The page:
Ski touring is a growing sport that involves skiing on ungroomed terrain, such as steep slopes or mountain peaks.
This activity allows skiers to discover incredible landscapes, far from the crowds of traditional ski slopes. Ski touring is also a great way to challenge yourself physically and mentally, while reconnecting with nature.
The basics of ski touring
You will need specialised equipment for ski touring.
- Touring skis are lighter than traditional skis and often have special bindings that allow them to be detached for ascent and attached for descent.
- Meidjo bindings are a popular choice for touring skiers because of their versatility and durability. They are designed to provide excellent stability and precise control on descents, while still offering sufficient freedom of movement for climbing. Meidjo bindings are also compatible with most ski touring boots on the market.
- Skins are used to grip snow surfaces when climbing, while ski touring poles are often longer than traditional poles to provide better reach and balance.
Once you have the necessary equipment, you will need to familiarise yourself with the basic skills of ski touring. This includes the ability to navigate in difficult weather conditions, recognise avalanche warning signs and know mountain safety techniques. It is recommended that you take a ski touring course or practice under the supervision of a qualified instructor if you are a beginner.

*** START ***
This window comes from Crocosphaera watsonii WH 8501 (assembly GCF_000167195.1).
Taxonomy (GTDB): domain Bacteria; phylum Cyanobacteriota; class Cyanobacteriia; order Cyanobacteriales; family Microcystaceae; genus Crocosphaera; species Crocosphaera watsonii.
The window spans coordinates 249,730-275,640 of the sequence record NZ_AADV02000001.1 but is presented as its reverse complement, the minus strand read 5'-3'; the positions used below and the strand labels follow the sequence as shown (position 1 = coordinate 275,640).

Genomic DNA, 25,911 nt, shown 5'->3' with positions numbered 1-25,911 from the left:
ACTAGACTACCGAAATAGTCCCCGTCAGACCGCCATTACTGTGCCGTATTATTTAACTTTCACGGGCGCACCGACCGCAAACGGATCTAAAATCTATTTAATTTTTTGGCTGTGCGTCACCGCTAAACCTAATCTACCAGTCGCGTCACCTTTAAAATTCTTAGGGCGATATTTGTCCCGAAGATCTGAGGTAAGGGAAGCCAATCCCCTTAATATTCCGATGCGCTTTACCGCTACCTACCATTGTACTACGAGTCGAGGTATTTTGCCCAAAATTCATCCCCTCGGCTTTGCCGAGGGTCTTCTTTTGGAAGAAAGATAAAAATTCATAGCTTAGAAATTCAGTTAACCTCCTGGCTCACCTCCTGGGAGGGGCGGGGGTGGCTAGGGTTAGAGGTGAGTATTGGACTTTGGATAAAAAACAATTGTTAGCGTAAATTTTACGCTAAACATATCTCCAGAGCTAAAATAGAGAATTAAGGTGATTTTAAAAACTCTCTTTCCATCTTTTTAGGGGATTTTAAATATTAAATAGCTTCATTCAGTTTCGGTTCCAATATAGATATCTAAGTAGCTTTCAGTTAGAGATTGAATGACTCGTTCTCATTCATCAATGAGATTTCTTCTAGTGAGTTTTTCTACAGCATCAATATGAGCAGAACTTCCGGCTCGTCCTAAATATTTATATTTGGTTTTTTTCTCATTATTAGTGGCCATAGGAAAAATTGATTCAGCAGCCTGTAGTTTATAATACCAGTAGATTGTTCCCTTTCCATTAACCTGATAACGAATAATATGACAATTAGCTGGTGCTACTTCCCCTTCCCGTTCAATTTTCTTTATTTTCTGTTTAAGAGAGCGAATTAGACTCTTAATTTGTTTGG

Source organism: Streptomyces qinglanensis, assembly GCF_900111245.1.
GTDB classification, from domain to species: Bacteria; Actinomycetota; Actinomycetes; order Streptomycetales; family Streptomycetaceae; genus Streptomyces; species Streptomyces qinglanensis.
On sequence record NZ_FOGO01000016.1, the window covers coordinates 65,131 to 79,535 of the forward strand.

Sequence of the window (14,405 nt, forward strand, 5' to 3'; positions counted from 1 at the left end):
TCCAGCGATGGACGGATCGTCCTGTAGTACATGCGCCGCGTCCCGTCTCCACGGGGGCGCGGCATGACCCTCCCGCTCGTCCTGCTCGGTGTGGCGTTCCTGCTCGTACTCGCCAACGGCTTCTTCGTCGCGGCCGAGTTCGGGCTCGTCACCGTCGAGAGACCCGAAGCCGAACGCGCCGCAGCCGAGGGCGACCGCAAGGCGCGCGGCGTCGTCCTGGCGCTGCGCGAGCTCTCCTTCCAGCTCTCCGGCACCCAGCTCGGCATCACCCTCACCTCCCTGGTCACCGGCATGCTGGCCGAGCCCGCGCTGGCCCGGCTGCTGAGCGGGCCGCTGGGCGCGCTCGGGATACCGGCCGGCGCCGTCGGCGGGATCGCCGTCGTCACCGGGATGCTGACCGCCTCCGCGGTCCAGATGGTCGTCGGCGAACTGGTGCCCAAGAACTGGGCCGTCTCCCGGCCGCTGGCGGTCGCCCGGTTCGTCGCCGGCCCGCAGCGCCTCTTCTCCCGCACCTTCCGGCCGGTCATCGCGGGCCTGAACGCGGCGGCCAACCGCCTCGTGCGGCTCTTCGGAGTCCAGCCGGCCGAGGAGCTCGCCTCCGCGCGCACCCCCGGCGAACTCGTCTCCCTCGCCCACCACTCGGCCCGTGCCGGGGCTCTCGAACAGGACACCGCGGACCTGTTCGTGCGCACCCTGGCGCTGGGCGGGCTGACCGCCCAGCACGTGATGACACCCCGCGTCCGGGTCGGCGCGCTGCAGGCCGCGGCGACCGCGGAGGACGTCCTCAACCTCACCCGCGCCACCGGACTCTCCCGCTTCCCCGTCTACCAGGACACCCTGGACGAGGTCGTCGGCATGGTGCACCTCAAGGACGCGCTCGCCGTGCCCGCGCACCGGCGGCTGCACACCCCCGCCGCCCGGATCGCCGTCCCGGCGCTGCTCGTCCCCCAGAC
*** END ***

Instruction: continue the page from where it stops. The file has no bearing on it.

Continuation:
Ski touring seasons
Ski touring can be practised throughout the year, depending on the weather conditions and snow levels. In general, the ski touring season starts in December and ends in April, but this can vary depending on the region and altitude. Skiers should be aware of weather and snow conditions when engaging in this activity. Skiers should be able to recognise avalanche warning signs and know how to react accordingly.
You can find a non-exhaustive list of ski resorts suitable for ski touring.
Tips for safe ski touring
Ski touring can be done alone or in a group. However, it is often recommended to ski in groups for safety reasons. Skiers can help each other in case of emergency or bad weather conditions.
It is also important to ensure that the equipment is appropriate for the snow conditions and skill level of the skier. Skiers should be able to recognize avalanche warning signs and know how to react accordingly. This includes the use of safety equipment such as avalanche transceivers, shovels and probes. Skiers should also be familiar with avalanche rescue techniques and how to use their safety equipment in an emergency.
Increasingly, ski resorts are offering marked ski touring routes to allow beginners to experience this activity safely and under the supervision of qualified instructors. These routes are often equipped with safe zones for beginners and allow skiers to enjoy this activity in complete safety.